Every year, there seems to be a lower budget comedy that proves a surprise hit, with a winning combination of (juvenile) humor and cast chemistry that marks out a favorite. Think Trainwreck, Neighbors, or This is the End. Challenging for honors this year is Mike and Dave Need Wedding Dates.
Brothers Mike (Adam Devine) and Dave (Zac Efron) have a reputation of ruining family occasions. With their younger sister Jeanie’s (Sugar Lyn Beard) wedding in Hawaii approaching, their parents (Stephen Root and Stephanie Faracy) come up with the idea that making them bring dates might curb their partying ways. A drunken Craigslist ad by the pair offering a free trip to the “right girls” goes viral, catching the attention of party girls Alice (Anna Kendrick) and Tatiana (Aubrey Plaza). Adopting the guise of respectable young professionals, they catch the guys’ attention. It’s only when they get to Hawaii that their true nature becomes apparent. Cue the shitstorm Mike and Dave’s family had hoped to avoid.
Mike and Dave pretty much lives up to both its trailer and its legacy: a physical comedy verging on slapstick with gross-out moments, sexual escapades, vulgar jokes, and a glimpse of Kumali Nanjiani’s penis. It is undoubtedly predictable; you don’t need to have seen the trailer to know the bride to be will sustain a physical injury just prior to the wedding, for example. The moments fit into a formulaic structure, introducing the characters, setting the scene, the clusterfuck begins, epiphanies happen, people achieve personal growth, and they all live happily ever after. It’s the comical moments throughout that people go for, and Mike and Dave delivers that aplenty.
Where Mike and Dave changes things up slightly is in its reversal of the genders associated with the delinquent behavior. The guys may be in the title, but this show is all about the girls, and it gives the film a freshness. Rather then being on the sidelines, or the voice of complaints/reason, here the problems driving the plot stem from the actions of Alice and Tatiana, whether selfish or just blindly stupid. The guys are equally culpable in parts, despite their good intentions, but overall it does present a welcome balance to showing the sexes in both a positive and negative light while exploring many of the trials and tribulations laid out in front of millennials. This is compounded by the largely consequence-free nature of much of the film.
The first act tends to drag a little, but upon arrival in Hawaii the film solidifies, coinciding with the wedding party beginning. This plotline provides the loose framework for the girls to fuck things up, be it a 4×4 ride, a trip to the spa, or the rehearsal dinner. The moral/character development part of the film is sometimes lost amidst the vulgar humor, but it so often is the first casualty in a movie of this nature. It’s undeniably funny, but every so often it loses steam – the quips fail to fly as fast as they should, meaning the misses linger longer in the memory rather than being wiped clean by another quickfire insult or joke. What can’t be denied is the commitment and abilities of the cast.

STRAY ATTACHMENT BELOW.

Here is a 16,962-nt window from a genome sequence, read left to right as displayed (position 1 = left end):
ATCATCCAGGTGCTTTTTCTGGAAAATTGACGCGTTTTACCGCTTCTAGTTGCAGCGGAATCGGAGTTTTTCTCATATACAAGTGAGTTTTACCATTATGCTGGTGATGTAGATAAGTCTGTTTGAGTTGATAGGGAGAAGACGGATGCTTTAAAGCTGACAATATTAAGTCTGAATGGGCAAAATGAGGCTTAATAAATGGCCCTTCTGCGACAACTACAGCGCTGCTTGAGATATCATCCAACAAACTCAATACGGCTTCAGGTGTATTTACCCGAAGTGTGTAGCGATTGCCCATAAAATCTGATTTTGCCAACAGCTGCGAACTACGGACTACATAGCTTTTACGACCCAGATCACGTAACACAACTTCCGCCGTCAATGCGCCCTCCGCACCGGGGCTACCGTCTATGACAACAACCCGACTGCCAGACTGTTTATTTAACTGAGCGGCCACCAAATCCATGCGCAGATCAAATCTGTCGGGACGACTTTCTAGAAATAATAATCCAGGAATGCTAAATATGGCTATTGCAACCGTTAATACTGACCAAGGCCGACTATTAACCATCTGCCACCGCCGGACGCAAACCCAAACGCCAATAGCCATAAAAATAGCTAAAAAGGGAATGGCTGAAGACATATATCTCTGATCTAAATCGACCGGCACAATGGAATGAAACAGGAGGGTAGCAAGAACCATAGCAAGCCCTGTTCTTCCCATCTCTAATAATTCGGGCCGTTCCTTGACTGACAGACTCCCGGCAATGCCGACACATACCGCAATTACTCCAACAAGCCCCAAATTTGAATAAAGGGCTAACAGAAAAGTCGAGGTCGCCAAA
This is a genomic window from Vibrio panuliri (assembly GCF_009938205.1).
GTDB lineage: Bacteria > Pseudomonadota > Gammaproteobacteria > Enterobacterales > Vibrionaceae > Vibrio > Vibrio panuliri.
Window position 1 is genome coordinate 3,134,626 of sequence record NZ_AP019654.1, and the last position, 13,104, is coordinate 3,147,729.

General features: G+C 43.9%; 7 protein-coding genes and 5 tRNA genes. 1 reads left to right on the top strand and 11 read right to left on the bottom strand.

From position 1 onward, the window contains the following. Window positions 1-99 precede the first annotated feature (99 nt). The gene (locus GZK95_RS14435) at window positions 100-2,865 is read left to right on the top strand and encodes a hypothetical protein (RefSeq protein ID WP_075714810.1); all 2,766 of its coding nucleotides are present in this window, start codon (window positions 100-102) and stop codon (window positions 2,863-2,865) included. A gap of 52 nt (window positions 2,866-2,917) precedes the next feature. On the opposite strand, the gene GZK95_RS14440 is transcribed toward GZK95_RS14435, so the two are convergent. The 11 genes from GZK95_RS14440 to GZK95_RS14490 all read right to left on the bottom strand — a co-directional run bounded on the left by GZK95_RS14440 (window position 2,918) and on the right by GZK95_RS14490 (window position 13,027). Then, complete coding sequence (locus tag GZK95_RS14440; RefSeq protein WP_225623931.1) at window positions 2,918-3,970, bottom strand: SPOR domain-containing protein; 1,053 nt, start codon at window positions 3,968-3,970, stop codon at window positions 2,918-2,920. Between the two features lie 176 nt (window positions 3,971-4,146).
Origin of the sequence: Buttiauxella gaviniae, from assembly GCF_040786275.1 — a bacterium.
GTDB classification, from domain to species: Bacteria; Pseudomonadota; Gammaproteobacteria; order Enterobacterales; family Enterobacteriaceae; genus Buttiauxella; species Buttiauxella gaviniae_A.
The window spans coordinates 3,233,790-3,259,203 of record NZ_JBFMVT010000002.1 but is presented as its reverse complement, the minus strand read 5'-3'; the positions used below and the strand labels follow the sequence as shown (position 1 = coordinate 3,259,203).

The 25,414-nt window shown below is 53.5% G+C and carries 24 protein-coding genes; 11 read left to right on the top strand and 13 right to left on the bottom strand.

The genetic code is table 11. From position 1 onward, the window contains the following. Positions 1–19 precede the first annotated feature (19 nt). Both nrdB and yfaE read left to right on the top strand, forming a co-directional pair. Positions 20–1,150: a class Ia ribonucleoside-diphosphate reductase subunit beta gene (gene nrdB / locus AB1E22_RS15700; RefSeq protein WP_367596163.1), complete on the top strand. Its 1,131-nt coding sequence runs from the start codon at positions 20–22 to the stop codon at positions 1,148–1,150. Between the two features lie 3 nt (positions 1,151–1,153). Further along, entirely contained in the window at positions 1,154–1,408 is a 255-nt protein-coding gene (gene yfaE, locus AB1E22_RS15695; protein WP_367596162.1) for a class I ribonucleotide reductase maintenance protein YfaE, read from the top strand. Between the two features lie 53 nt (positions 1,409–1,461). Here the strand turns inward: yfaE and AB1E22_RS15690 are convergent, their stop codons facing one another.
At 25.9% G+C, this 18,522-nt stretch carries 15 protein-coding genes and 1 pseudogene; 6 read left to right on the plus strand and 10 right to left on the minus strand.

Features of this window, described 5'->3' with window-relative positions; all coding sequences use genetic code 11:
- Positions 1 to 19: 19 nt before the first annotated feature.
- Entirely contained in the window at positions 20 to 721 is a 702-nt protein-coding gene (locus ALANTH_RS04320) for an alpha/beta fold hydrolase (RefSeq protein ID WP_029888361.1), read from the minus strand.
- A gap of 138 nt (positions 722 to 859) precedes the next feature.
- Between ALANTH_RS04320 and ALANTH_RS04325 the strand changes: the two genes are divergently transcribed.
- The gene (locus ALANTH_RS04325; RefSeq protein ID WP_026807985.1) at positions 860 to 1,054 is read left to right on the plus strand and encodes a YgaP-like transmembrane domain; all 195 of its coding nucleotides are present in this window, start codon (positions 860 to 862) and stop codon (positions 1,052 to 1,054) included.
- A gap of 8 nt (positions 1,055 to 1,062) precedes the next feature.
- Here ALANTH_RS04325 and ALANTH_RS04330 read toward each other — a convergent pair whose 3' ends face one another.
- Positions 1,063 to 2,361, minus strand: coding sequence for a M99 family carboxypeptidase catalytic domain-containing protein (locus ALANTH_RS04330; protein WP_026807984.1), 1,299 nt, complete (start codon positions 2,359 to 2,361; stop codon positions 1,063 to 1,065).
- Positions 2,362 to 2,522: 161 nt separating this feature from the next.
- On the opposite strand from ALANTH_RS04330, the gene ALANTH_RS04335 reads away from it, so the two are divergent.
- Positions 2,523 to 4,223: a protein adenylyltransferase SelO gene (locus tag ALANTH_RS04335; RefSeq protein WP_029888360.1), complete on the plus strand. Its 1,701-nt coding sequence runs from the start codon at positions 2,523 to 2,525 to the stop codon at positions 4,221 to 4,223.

Zac Effron continues to show his prowess for comedy, albeit in a more straight role here to balance out the OTT approach from Adam Devine. He’s committed to the role with a emotional and physical gusto, but it does wear thin after a little while. Together they form a rather lovable pairing. For those not tired of Aubrey Plaza’s shtick, they’ll enjoy her work here. She cranks up the devilish factor and shows a knack for physical comedy. As abrasive as you’d expect, she becomes far more interesting when she drops the superficial layer. Still, it would be welcome to see her push herself beyond roles of this type. Kendrick plays a far sweeter soul, albeit one in pain. While she starts off a little shaky in the role she gradually becomes MVP, notably in an endearing drug trip sequence involving horses and nudity. There’s also a great supporting cast, notably the fantastic Alice Wetterlund as Mike and Dave’s oversexed lesbian cousin Terry and Kumail Nanjiani as a masseuse who makes his mark in one of the more memorable sequences of the film.
Director Jake Szymanski delivers a film that nestles comfortably alongside The Wedding Crashers and Forgetting Sarah Marshall. It’s well constructed, particularly a nice juxtaposition of the opening home video footage with, just minutes later, a slightly longer sequence shown by their parents to illustrate the havoc they guys ultimately unleash with their partying. This sets the mood for some smart tracking shots, slow-mo sequences, and more that actually help keep the energy of the film up in moments where the comedic levels dip.
Anyone buying a ticket for Mike and Dave will have certain expectations, and the film pretty much delivers on all counts. More than this, it refreshingly puts the female duo front and center, showing an equal opportunities approach to how millennials of both sexes can screw things up. While it may not linger long in the memory, it’ll certainly satiate your need for a raucous summer comedy.
Mike and Dave Need Wedding Dates is released July 8th, 2016.